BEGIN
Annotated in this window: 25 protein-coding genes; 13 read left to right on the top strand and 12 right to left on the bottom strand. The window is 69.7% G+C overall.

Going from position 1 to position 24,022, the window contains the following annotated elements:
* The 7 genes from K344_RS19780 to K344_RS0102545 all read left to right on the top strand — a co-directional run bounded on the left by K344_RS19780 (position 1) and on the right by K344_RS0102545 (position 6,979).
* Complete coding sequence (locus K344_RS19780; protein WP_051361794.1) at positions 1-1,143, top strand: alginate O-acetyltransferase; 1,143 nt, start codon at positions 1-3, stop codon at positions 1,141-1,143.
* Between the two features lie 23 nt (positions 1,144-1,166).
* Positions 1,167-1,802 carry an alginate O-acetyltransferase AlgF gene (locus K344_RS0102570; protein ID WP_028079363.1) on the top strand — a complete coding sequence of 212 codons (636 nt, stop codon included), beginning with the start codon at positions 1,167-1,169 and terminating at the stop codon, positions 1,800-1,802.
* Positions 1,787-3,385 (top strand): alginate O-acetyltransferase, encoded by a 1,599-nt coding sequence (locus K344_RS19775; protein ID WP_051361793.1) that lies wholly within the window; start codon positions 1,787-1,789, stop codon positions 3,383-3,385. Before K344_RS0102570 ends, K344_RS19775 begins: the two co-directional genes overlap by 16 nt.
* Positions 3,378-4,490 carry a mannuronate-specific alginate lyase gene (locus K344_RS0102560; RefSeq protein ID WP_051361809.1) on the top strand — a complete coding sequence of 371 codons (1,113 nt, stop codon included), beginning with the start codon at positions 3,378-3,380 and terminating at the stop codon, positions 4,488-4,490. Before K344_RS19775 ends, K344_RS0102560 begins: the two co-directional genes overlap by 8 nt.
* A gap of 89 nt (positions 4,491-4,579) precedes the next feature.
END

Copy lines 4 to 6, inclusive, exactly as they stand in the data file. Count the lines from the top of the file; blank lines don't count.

* Complete coding sequence (locus K344_RS19780; protein WP_051361794.1) at positions 1-1,143, top strand: alginate O-acetyltransferase; 1,143 nt, start codon at positions 1-3, stop codon at positions 1,141-1,143.
* Between the two features lie 23 nt (positions 1,144-1,166).
* Positions 1,167-1,802 carry an alginate O-acetyltransferase AlgF gene (locus K344_RS0102570; protein ID WP_028079363.1) on the top strand — a complete coding sequence of 212 codons (636 nt, stop codon included), beginning with the start codon at positions 1,167-1,169 and terminating at the stop codon, positions 1,800-1,802.